It is now known that symptoms of schizophrenia are distinguished by three categories.
The categories are extensive, making the diagnosis of schizophrenia more difficult. This is because some symptoms are also the symptoms of other conditions and are often mistaken.
Of the three categories – positive symptoms of schizophrenia, negative symptoms of schizophrenia and cognitive symptoms, two are harder to diagnose – negative symptoms and cognitive symptoms.
A Diagnosis of Schizophrenia is often Difficult
The onset of schizophrenia is often slow and can develop over months or years.
Although some people may have numerous symptoms, others have only a few.
Different types of schizophrenia are responsible for a variety of symptoms, some of which include irritability, concentration problems and difficulty sleeping.
Since they can be considered symptoms of many other problems, diagnosing schizophrenia can be difficult.
“I was afraid to go out. I thought people could read my mind, and I had to avoid thinking of things that were dangerous for me if they knew, or things that were embarrassing. It was suddenly exhausting to take the bus or train, for there were many people there who could then hear my inner thoughts. If there was one who looked at me I thought, oh no, he heard something, he knows something about me. So I started counting internally. I counted to one hundred and then I started again. All the way on the bus or train.” ~ Mary
One type that is particularly hard to diagnose is residual schizophrenia.
Symptoms may be present and the person may continue to have hallucinations, feelings of paranoia and still ‘hear things’.
Although the symptoms are still present, they are not as intense. Behavior may continue to be odd or speech can continue to be disorganized, although in a milder form.
With residual schizophrenia, hallucinations and delusions can still be present, but they are not as vivid as they were previously.
In order to be diagnosed with residual schizophrenia, positive symptoms must have been present for at least 6 months.
This type of schizophrenia occurs in the transition from full-blown schizophrenia and a remission in symptoms.
The symptoms can be experienced for years and there is a danger of developing another type as these symptoms subside.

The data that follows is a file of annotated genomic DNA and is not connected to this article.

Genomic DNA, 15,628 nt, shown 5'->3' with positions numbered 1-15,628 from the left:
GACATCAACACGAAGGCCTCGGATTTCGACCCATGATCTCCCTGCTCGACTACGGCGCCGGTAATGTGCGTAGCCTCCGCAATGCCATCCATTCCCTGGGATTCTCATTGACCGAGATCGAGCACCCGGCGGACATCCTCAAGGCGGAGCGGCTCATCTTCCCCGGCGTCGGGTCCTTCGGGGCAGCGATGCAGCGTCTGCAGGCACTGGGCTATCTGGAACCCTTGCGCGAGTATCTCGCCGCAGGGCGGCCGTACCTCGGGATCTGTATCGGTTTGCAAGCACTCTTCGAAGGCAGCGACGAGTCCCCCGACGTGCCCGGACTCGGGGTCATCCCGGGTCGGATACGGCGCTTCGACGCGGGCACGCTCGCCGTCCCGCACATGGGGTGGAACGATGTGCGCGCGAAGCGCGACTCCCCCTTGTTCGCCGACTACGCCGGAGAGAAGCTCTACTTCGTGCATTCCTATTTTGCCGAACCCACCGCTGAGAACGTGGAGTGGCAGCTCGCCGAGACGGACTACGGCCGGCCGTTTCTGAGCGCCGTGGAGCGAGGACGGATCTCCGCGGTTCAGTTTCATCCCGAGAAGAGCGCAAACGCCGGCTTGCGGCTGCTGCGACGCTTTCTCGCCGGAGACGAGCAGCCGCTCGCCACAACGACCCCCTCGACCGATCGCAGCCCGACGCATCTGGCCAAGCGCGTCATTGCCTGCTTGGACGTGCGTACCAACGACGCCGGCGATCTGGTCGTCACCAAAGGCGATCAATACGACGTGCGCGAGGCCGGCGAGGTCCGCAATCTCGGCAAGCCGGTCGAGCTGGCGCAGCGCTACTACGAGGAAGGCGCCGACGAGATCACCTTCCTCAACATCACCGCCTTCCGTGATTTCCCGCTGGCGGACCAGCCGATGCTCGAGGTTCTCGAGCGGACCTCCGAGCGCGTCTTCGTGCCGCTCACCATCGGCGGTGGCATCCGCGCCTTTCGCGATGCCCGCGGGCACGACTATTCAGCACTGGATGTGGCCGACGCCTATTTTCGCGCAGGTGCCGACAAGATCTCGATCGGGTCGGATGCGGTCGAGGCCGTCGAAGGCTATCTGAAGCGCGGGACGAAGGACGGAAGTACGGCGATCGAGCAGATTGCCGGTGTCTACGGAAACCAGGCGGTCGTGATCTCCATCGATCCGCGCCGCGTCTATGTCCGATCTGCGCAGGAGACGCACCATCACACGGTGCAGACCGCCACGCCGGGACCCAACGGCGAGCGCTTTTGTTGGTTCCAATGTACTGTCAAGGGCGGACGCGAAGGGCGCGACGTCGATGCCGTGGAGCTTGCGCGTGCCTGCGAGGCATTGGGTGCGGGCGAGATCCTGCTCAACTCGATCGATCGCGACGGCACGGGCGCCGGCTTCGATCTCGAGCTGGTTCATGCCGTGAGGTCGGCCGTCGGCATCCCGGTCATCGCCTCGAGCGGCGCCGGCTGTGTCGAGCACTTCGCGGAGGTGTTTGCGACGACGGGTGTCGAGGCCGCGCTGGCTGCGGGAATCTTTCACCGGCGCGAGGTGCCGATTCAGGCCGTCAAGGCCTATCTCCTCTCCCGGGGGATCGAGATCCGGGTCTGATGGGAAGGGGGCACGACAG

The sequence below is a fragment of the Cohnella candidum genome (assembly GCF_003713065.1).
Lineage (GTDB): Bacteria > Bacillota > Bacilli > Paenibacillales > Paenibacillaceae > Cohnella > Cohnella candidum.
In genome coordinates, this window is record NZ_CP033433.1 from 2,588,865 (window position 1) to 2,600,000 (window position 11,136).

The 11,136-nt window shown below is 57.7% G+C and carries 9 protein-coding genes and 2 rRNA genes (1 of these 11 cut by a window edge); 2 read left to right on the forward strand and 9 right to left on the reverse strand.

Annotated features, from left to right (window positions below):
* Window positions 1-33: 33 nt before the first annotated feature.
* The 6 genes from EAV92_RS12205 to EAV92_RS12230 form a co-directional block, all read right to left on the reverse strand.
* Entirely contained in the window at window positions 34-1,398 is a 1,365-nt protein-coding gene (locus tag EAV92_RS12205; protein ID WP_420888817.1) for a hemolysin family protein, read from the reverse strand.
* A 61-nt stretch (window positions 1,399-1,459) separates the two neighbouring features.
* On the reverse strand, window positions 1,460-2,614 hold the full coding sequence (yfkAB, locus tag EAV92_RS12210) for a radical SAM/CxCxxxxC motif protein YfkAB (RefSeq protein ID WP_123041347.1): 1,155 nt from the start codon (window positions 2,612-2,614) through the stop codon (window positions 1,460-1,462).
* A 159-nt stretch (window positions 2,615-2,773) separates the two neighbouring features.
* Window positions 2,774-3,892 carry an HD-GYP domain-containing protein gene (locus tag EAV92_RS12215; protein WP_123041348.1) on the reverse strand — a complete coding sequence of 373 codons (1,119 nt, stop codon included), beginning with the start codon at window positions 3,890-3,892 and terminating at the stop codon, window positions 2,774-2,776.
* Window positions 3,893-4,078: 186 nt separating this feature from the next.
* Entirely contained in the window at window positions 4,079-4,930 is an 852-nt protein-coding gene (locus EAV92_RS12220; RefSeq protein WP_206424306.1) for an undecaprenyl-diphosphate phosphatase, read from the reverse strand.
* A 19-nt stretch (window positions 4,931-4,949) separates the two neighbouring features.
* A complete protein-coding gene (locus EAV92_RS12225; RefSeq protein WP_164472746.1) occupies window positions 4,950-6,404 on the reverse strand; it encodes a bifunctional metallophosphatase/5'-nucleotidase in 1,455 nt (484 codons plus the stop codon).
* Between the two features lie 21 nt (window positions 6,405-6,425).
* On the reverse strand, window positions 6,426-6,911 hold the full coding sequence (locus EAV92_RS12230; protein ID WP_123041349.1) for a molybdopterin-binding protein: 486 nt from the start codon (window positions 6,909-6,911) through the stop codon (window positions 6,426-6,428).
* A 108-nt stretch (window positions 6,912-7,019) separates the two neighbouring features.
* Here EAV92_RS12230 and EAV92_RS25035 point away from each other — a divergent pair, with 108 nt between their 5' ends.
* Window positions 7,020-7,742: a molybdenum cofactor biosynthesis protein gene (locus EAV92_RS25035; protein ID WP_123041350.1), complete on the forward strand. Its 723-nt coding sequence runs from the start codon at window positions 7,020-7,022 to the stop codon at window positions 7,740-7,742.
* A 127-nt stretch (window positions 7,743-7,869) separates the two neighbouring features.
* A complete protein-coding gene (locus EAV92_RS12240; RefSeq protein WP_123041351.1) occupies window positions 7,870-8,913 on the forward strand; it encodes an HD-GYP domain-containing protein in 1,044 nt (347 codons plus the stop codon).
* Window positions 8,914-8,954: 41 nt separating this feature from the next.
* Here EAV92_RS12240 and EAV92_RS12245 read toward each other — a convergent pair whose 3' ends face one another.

Symptoms of Schizophrenia and Depression are Similar
Information on schizophrenia is available in a number of places and signs of schizophrenia are part of this information.
Educating people about the symptoms will allow them to seek help for loved ones and friends whom they may have believed were just suffering from depression.
While depression is a problem that can have serious consequences when it is not treated, schizophrenia occurs more often in people who have suffered from depression than people who have not.
Depression symptoms can actually be experienced as many as four years before schizophrenia is diagnosed.
This is NOT to say that everyone who experiences depression will develop schizophrenia, because this is certainly not true.
As with many disorders that are related to mental health, many people have heard about schizophrenia, depression and other problems, but they do not know a lot about them.
Early Signs of Schizophrenia
Although most cases of schizophrenia occur in early adulthood, they can appear later in life.
Schizophrenia in children is rare and the symptoms are somewhat different. The earlier schizophrenia develops directly affects the severity of symptoms.
The early signs and symptoms of schizophrenia in children include a delay in language development, beginning to crawl or walk at a late age and rocking or flapping of the arms.
These symptoms are also present in children with autism and this must be considered before a diagnosis of childhood schizophrenia is made.
If schizophrenia is diagnosed, there will be other symptoms that appear as the child gets older. These symptoms include delusions, hallucinations, poor performance in school, withdrawing from social situations, a lack of emotion or an emotional response that is not appropriate for the situation, jumbled or disjointed speech, strange eating habits and becoming agitated as well as a decrease in taking care of themselves.
The symptoms of schizophrenia in children are generally gradual and hard to distinguish as actual signs of this disorder.
Sometimes they are considered to be ‘just a phase’ rather than symptoms of schizophrenia.
With progression of the disorder, the symptoms will become more pronounced and full-blown episodes of hallucinations, delusions and disorganization of thoughts.